For starters I should note that I actually love American culture. Specifically, Southern culture. I went to school in Georgia on a scholarship. More so than the academic experience the social experience shaped me. I have only respect for family values, the particular variety that you see in small southern towns. When adressing elders I use the Danish social equivalent of sir and ma'am. I never call my parents out publicly when they are wrong. For a long time I actually went back atleast once a year to go horseback riding in Appalachian mountains. I give my son an electronic ban if I catch him listening to rap music and I plan on showing him some sad neighbourhoods in Atlanta when he gets older, just to de-glorify that horrible rap music. I could continue ad infinitum. 

And I understand that these values and way of life "are under attack".

Proffessionally the man I consider my most important mentor I also met in the States. He is a retired VP with Norfolk Southern railroad. His view on the world and value system has meant a great deal to me as well. 

Onto me and my views - I believe that nothing comes free. If you want something out of life you need to create it. And I believe strongly in individual freedoms. However, I also believe in "social heritage" - when is a choice a choice? i.e. if I have been surround by a certain type behaviour since birth the likely default is that I will replicate that behaviour. On this I am decidly social-liberal. I do believe that the state needs to level the playing field. Simply because it in the best interest of society - it enhances social mobility and better educated populace is also more likely to make better life choices. A very difficult discussion is when levelling turns into coddling. The best way I can describe it is that here in Denmark I believe we have taken it too far. And I believe that you could / should do more in the states. As an example - we have such a generous welfare system that despite having 100k+ seasonal agriculture jobs these need to be filled by legal seasonal workers from Eastern Europe. So, our welfare is so generous that it is not worth for people to take seasonal work. that is a clear sign that something is out of whack. On the complete oppossite side of that spectrum the numbers speak for themselfes - in the 50s Danish per capita GDP was a fraction of the US. Today it is higher - meaning investing in education and infrastructure has worked.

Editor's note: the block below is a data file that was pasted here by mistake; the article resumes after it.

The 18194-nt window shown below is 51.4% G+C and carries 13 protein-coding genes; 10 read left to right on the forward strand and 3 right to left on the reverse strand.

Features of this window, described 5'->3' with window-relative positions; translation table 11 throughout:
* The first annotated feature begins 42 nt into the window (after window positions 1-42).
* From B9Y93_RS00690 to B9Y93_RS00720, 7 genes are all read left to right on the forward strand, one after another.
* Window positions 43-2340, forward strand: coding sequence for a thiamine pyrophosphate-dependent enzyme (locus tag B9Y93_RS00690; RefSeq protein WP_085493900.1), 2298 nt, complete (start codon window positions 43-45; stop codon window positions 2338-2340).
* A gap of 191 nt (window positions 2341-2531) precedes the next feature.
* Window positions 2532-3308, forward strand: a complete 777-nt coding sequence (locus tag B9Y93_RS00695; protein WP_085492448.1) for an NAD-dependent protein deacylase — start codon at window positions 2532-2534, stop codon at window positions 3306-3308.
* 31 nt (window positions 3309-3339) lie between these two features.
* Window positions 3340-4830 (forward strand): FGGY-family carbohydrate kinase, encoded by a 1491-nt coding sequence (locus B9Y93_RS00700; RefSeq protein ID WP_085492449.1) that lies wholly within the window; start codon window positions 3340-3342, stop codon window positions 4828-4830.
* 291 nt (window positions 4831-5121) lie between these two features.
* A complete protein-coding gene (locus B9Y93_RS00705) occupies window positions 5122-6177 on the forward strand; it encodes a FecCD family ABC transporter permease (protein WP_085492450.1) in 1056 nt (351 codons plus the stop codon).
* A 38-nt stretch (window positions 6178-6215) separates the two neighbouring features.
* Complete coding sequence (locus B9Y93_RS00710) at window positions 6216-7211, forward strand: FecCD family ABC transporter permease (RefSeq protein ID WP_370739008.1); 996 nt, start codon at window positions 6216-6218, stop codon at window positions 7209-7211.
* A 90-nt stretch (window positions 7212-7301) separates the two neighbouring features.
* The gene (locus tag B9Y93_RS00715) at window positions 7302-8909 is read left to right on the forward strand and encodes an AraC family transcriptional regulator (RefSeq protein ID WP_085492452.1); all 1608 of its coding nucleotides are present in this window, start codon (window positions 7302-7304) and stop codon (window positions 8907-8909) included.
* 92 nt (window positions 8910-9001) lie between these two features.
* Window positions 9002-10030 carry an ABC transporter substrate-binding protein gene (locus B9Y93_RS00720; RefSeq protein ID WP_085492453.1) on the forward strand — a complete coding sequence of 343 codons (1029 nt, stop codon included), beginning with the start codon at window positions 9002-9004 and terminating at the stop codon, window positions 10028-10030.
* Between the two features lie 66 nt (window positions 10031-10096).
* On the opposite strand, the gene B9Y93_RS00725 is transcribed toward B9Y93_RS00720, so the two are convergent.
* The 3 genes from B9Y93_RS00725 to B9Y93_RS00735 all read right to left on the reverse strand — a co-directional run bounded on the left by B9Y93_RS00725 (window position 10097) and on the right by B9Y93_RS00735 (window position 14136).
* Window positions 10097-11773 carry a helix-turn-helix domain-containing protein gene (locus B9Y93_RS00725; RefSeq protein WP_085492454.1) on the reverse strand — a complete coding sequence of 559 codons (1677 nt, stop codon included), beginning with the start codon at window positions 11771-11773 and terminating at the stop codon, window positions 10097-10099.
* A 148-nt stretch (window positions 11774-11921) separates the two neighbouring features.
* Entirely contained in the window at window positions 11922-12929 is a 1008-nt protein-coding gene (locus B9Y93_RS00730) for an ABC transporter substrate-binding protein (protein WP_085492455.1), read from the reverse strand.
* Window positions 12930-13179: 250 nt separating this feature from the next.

Combining my economic beliefs with values you end up with a fiscally conservative social-liberal that believes in doing the rigth thing and leading by example. I probably have an emphasis on the softer approach compared to most Americans because I have seen it work. I believe that I must do my part for the betterment of my community - not for kudos or altruistic reasons, but purely because I want to my kids to grow up in the type of community that I grew up in. 

Specifically on Trump (and some of his counterparts in Europe) - for me they display some values that are un-acceptable (and in-compatible with Christian inspired value set) and I must therefore chose an alterntive. I understand the lack of choice in a 2 party system and I also understand that Hillary was probably about the worst candidate that dems could have run. But still... 

To qoute Aaron Tippin : "You've got to stand for something". 

I hope that provides some understanding. 

 

Rasmus, thank you for your time and effort to present where you are coming from.  It’s very instructive for me.  You and I are not as far apart in our beliefs as I or you might have imagined.